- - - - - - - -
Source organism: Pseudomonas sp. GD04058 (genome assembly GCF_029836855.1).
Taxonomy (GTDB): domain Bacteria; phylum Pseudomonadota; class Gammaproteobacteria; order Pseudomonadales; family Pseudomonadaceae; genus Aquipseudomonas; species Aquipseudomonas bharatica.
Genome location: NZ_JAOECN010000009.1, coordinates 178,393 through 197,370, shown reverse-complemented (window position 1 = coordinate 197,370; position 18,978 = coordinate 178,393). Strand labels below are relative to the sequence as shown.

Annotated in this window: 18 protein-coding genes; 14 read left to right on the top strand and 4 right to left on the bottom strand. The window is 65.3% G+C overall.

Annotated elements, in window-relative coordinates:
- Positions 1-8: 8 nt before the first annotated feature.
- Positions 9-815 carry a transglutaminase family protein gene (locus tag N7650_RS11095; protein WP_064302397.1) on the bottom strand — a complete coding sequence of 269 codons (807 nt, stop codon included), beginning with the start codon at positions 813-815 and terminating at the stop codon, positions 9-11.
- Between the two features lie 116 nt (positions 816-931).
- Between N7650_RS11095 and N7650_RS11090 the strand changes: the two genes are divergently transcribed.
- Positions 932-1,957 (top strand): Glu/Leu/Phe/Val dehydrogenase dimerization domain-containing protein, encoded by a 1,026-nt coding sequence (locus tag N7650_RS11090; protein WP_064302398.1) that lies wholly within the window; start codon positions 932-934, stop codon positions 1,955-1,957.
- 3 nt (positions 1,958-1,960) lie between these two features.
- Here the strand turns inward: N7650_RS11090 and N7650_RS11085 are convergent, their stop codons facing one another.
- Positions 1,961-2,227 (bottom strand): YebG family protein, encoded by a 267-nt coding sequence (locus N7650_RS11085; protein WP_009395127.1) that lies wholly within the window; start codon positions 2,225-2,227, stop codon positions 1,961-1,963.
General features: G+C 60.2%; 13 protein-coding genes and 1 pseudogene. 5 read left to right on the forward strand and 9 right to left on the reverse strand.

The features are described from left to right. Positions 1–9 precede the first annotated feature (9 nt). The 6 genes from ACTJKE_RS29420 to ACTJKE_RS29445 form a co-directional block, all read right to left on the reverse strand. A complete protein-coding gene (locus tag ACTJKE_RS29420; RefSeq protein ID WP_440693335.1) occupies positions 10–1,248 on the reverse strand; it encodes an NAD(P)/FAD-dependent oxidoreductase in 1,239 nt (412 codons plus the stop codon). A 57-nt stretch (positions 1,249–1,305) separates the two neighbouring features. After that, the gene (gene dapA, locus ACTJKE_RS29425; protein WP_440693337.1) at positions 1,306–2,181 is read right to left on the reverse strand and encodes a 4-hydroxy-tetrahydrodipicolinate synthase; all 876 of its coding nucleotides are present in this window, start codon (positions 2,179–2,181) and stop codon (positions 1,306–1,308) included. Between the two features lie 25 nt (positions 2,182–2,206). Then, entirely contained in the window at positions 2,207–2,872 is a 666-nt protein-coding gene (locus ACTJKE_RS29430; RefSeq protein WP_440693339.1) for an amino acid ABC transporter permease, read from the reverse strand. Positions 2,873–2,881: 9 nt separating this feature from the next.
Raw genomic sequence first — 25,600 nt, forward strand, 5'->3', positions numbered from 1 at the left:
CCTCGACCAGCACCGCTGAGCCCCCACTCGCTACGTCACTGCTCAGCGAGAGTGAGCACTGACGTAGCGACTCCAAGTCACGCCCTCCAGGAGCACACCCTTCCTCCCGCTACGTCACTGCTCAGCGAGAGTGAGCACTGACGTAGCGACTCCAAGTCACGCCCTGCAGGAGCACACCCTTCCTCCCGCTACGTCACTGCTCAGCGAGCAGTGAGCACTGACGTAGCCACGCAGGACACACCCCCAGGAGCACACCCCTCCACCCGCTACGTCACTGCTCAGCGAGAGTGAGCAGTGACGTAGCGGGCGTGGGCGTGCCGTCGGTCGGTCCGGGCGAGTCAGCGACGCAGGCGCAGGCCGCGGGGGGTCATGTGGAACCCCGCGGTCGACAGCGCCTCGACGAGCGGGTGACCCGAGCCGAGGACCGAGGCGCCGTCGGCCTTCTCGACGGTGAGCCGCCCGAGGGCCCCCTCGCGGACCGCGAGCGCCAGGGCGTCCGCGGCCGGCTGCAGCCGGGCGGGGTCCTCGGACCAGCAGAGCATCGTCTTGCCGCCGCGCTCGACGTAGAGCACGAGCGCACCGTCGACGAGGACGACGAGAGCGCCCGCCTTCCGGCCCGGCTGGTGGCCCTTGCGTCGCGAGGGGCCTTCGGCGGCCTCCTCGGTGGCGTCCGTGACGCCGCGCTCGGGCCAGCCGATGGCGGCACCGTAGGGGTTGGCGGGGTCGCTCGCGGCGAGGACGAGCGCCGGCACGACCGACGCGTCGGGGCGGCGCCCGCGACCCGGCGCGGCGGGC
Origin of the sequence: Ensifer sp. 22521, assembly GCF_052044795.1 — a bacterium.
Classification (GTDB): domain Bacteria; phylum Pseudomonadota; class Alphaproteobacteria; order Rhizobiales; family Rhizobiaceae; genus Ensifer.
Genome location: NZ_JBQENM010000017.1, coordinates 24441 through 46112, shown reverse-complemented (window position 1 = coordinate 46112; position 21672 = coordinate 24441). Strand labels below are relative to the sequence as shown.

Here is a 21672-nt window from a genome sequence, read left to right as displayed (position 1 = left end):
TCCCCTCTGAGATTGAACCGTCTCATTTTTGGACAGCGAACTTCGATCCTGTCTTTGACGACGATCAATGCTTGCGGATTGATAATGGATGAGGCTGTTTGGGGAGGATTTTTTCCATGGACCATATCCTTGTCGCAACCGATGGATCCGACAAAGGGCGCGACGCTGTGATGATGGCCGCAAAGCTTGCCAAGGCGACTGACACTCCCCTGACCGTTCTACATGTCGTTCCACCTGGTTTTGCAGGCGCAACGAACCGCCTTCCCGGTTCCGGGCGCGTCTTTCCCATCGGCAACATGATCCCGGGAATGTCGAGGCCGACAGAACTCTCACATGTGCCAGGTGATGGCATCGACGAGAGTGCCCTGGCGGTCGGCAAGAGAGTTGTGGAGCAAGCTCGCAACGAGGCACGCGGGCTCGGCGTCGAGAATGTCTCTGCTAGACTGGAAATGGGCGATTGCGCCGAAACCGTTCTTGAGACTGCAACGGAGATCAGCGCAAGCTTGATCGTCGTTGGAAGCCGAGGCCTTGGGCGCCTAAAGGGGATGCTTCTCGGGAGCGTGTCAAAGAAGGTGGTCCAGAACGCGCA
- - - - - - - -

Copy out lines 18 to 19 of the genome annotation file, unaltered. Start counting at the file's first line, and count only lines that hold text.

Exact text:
Origin of the sequence: Ensifer sp. 22521, assembly GCF_052044795.1 — a bacterium.
Classification (GTDB): domain Bacteria; phylum Pseudomonadota; class Alphaproteobacteria; order Rhizobiales; family Rhizobiaceae; genus Ensifer.